When planning a trip abroad it is good to be aware of any requirements that the country you are visiting has in place, such as driving regulations and what type of passport or visas you might need in order to enter. On these pages you will find useful information about travelling to Denmark and the Faroe Islands to help you prepare for your trip.


Wedged between mainland Europe and the rest of Scandinavia, Denmark has a distinct national identity: that of a small country that has been punching well above its weight from the time Vikings left their mark throughout northern Europe. Today’s Danish world class transport infrastructure and forward looking urban planning make navigating the country a breeze. Denmark is also the country of delicious pastries, impeccable designs, gentle countryside, mild outdoors and bike friendly cities. Small wonder it is regularly ranked as the happiest country on the planet.

The national language of Denmark is Danish, a Germanic language. Danish has three special characters: Æ, Ø and Å. The letter Å can also be written as AA, and you will notice many Danish cities start with this combination, such as Aalborg and Aarhus. Some of the most common Danish phrases you may find useful to know when visiting are:

• Hej – Hello
• God morgen / eftermiddag / aften – Good Morning / afternoon / evening
• Farvel (formal) / Hej hej (informal) – Bye
• Ja – Yes
• Nej – No
• Tak – Thank you
• Taler du engelsk? – Do you speak English?
• Åben / Lukketb – Open / Closed
• Herrer / Damer – Gents / Ladies
• Camping – Campsite

Please as a polite way of requesting assistance does not exist in Danish.
It is polite simply to state the request, and then say tak (thanks).

The national language of the Faroe Islands is Faroese. Danish is the official second language. Faroese is closely related to Icelandic, Norwegian, Danish and Swedish. Some of the most common Faroese phrases you may find useful to know when visiting are:

• Hallo / Hey – Hello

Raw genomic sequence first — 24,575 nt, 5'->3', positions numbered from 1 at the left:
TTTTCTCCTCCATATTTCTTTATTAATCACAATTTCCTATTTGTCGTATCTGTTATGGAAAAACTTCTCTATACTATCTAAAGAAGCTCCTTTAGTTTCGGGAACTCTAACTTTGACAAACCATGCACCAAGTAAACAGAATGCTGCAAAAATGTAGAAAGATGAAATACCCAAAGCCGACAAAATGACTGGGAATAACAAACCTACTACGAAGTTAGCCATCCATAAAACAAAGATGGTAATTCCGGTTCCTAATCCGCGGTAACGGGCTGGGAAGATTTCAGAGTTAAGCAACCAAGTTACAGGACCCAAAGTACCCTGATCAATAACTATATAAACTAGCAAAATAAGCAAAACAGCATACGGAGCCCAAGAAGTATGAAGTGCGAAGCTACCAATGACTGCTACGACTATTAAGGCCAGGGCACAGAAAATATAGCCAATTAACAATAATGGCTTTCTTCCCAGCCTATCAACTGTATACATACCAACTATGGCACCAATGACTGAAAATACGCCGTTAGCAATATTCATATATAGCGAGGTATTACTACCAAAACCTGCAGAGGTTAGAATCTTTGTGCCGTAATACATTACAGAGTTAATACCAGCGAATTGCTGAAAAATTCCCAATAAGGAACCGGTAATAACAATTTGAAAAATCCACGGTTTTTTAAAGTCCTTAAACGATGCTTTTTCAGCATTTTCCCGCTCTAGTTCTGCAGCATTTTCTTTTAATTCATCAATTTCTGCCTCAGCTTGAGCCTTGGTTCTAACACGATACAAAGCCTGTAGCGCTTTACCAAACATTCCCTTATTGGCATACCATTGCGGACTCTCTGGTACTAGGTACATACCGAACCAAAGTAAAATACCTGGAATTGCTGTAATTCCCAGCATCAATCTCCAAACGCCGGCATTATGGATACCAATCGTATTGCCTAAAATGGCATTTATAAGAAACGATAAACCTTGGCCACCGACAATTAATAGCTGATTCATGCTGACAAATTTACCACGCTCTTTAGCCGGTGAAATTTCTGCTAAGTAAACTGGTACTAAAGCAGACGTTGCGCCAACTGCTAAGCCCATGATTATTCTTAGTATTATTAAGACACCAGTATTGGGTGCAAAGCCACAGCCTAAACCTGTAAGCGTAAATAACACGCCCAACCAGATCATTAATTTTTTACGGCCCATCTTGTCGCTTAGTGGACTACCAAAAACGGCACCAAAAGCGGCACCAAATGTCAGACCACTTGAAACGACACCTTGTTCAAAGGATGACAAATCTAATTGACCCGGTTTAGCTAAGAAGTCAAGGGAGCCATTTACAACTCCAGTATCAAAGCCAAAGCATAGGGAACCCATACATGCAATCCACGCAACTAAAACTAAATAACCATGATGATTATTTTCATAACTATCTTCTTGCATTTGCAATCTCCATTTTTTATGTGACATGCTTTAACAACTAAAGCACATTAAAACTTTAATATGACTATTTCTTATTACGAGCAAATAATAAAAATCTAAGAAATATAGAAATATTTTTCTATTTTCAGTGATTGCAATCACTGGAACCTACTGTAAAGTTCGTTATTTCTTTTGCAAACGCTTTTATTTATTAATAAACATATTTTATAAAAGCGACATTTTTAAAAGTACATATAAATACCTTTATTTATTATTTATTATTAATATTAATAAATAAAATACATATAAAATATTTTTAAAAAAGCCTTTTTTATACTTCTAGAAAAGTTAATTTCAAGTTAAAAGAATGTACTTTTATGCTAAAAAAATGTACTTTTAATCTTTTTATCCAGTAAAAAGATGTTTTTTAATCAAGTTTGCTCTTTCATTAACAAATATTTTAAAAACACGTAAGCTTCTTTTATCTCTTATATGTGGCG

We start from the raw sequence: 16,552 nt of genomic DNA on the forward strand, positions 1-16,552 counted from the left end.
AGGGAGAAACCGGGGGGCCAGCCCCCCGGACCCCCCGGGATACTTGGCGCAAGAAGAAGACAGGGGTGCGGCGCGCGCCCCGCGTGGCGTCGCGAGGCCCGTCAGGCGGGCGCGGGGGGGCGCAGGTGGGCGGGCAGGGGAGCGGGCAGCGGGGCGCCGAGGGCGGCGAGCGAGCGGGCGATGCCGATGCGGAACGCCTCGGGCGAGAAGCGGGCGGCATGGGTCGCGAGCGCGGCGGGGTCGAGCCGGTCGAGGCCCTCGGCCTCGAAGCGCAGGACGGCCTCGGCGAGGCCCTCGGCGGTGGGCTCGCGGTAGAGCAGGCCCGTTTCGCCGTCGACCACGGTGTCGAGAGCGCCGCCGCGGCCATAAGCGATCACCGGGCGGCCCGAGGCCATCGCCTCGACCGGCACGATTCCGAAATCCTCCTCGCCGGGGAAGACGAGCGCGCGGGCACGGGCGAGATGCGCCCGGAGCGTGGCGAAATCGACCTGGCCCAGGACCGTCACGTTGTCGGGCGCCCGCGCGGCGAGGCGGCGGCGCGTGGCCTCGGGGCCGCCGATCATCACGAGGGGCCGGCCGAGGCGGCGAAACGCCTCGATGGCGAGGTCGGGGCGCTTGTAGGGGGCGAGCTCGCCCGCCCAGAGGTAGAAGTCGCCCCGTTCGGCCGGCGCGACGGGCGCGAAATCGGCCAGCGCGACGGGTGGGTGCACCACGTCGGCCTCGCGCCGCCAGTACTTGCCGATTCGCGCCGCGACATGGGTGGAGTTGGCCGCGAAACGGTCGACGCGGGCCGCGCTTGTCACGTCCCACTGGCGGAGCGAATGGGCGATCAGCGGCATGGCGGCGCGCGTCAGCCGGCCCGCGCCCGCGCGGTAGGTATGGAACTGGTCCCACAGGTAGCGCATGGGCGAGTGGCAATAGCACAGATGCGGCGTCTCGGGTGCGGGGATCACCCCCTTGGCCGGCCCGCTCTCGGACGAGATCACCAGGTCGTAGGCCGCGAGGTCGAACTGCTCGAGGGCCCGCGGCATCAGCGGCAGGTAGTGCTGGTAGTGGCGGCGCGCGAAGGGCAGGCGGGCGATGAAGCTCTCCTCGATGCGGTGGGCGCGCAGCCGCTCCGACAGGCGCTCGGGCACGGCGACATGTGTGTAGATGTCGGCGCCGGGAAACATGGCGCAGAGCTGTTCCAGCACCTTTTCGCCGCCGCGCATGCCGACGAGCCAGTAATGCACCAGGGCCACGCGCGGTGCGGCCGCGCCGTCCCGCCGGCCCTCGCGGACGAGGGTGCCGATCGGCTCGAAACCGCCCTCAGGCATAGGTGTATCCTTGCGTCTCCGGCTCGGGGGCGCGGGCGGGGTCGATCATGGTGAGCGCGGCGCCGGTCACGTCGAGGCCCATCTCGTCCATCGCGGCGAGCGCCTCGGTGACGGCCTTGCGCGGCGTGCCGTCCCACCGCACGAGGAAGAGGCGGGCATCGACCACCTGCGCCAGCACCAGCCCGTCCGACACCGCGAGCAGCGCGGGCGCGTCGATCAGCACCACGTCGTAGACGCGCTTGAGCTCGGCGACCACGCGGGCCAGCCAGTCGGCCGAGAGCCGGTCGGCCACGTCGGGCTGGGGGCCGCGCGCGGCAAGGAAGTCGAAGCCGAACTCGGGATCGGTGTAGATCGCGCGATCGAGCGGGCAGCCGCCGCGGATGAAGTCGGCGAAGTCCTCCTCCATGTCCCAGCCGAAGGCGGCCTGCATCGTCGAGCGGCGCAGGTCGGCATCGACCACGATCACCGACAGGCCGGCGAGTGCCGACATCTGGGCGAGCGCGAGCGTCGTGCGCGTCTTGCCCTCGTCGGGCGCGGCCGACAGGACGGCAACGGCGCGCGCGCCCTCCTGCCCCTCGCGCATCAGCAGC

• Farvæl / Bei / Vit síggjast – Bye
• Ja – Yes
• Nei – No
• Takk – Thank you
• Duga tygum enskt? – Do you speak English?

Danish and Faroese people tend to have a very good level of English and it is easy to get around the country even if you don’t speak Danish. Still, attempting basic greetings in the local language will be considered as polite and appreciated. We therefore recommend investing in a phrase book to help you during your stay.


The currency in Denmark is the Danish Krone (plural Kroner), which is also used in the Faroe Islands. One Krone is subdivided into 100 øre. The smallest coin is half a Krone or 50 øre.

Banking Hours
Bank are generally open Monday to Friday, 0930 to 1600. (1000 to 1700 on Thursdays).

Credit Cards & ATM
ATMs are widely available, even in smaller towns.

Credit cards (especially Visa and Mastercard to a lesser extent) are accepted in most shops and restaurants in Denmark and on the main Faroese islands, but expect to be charged extra to use them. Some smaller shops and supermarkets may not accept them. Most payments in Denmark are made using either cash or the Danish card payment system (Dankort). Take enough cash with you if planning a trip to the more remote Faroese islands.

Travellers’ cheques are not widely accepted everywhere. They can be exchanged at banks.